the kinks were one of my favorite bands in high school -- I remember defacing many a spiral notebook cover with the lyrics to "Lola," "Waterloo Sunset" and "Celluloid Heroes" while I was supposed to be learning how to conjugate irregular Spanish verbs in the past perfect tense.
I had a schoolgirl crush on Ray Davies, the band's brilliant leader and songwriter. Didn't matter that he had 20 years on me. Someday we would meet and he wouldn't be able to resist me.
Well, I never did learn those verbs (I eventually switched to French), but I did get the chance to fulfill my adolescent fanstasy of meeting Ray Davies. On a recent Saturday night, Davies responded to an interview request I passed to him at the Alcazar Theatre in San Francisco, where he just concluded a two-week run of his spoken word/unplugged performance piece, "20th Century Man."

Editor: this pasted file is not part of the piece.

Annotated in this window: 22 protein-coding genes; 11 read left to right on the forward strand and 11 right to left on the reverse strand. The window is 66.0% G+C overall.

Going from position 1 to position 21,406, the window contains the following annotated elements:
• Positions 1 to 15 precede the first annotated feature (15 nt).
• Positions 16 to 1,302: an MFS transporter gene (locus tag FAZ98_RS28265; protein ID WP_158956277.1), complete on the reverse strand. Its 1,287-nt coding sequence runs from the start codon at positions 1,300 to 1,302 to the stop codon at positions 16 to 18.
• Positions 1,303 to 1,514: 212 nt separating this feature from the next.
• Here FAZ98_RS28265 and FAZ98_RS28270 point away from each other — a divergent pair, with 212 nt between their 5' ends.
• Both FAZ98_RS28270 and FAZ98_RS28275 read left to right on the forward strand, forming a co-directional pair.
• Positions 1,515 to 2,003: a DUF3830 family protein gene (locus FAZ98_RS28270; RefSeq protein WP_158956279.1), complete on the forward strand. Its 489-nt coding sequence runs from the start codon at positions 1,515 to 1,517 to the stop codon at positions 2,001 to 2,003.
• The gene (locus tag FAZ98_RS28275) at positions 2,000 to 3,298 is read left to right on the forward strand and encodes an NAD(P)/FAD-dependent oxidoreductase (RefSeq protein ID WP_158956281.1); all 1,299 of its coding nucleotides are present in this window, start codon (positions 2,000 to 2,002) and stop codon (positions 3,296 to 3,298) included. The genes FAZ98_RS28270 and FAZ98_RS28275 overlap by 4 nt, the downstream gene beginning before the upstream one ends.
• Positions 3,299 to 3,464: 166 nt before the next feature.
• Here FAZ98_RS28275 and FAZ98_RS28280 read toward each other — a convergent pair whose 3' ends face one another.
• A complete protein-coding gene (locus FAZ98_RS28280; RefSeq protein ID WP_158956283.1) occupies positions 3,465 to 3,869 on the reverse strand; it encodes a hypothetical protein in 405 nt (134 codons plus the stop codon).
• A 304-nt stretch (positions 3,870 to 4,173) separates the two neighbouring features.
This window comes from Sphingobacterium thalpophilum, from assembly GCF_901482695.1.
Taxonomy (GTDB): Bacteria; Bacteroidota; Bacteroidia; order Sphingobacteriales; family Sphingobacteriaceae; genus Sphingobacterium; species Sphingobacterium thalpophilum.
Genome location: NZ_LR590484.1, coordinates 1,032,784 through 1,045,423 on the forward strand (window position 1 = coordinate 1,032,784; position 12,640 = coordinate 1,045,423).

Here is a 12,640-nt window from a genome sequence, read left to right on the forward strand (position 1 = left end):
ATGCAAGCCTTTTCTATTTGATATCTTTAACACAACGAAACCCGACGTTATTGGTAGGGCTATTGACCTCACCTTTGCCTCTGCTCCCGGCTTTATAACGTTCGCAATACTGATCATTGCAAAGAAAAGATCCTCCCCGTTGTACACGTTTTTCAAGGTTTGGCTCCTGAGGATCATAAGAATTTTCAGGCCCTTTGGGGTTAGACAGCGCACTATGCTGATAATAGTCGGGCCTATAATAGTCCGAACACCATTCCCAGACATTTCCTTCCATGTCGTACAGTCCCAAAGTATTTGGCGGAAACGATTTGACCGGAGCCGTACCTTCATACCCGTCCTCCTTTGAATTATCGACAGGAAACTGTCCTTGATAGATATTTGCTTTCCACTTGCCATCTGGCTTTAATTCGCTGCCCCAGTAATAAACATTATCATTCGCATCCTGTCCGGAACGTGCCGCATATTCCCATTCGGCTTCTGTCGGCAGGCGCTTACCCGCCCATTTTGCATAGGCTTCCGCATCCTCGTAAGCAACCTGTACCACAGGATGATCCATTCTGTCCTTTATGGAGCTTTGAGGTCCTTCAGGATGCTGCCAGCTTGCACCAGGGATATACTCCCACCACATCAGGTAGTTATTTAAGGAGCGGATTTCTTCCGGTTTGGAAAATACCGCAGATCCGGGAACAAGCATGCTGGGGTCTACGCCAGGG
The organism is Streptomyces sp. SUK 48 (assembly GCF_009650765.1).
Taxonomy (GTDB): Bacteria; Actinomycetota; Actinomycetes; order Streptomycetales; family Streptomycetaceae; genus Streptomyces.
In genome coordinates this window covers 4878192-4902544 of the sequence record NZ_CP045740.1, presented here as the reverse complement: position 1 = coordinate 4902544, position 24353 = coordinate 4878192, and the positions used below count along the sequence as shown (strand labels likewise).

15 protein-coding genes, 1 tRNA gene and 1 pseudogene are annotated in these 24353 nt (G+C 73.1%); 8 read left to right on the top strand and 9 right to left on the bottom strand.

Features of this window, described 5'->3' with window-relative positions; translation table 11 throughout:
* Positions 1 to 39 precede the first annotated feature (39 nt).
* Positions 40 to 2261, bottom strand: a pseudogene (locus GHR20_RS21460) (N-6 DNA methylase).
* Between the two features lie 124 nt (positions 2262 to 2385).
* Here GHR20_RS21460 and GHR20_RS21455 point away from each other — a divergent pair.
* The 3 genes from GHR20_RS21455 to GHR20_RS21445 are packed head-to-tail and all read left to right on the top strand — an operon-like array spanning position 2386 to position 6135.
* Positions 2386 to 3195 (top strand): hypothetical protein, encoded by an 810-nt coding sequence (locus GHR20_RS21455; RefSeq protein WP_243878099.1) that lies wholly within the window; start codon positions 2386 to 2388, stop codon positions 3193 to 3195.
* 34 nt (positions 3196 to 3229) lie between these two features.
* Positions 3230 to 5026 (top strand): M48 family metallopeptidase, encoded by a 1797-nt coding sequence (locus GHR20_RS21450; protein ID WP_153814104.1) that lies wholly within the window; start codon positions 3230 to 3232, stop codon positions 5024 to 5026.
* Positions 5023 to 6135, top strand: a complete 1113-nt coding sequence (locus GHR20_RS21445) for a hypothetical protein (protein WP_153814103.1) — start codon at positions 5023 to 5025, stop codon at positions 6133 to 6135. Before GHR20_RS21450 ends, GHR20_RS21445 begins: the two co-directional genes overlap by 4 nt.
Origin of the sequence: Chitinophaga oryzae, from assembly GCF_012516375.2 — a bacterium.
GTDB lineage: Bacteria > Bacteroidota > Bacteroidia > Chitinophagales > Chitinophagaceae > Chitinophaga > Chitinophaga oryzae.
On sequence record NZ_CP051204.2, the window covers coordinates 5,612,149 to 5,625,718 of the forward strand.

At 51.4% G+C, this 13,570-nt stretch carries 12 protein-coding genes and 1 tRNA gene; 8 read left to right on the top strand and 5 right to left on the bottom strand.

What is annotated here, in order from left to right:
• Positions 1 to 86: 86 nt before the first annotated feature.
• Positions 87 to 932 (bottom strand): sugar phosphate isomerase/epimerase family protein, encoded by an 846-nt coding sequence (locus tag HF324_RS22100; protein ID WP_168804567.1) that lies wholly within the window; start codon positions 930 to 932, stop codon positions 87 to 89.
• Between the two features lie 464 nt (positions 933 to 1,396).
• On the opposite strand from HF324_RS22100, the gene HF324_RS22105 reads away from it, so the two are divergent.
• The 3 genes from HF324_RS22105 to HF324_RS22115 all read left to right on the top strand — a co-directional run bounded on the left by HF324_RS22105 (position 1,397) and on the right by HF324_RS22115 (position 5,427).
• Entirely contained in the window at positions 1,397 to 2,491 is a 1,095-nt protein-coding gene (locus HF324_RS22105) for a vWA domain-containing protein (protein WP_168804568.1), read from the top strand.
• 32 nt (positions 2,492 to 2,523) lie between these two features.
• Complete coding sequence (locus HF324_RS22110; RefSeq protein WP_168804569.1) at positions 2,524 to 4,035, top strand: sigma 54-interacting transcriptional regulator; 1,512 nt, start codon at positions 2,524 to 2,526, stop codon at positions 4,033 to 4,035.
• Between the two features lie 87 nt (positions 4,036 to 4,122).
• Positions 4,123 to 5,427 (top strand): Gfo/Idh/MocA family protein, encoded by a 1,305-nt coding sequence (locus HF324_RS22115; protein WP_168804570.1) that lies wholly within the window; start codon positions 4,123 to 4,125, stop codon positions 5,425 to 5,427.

The show chronicles his early life growing up in Muswell Hill, district of London, the forming of the Kinks with his brother Dave and his tumultuous relationship with the American entertainment industry. He reads excerpts from "X-Ray," his "unauthorized autobiography," and dips into his extensive archive of songs, playing acoustic guitar and backed by virtuoso blues guitarist Pete Mathison.
Mr. Davies proved to be a gracious, charming, soft-spoken gentleman, who escorted me backstage and pointed out where the microphone on my tape recorder was (it was upside down, I was a little nervous) without the slightest hint of condescension. But a randy rock 'n' roller still lurks beneath the veneer of the "well-respected gentleman." When we embraced after the interview, I felt his hand firmly and affectionately take hold of my left cheek. And I'm not talking about the one on my face.
There is a lot of historical content in your book as well as in the show "20th Century Man." What were you hoping to document for your readers and audiences?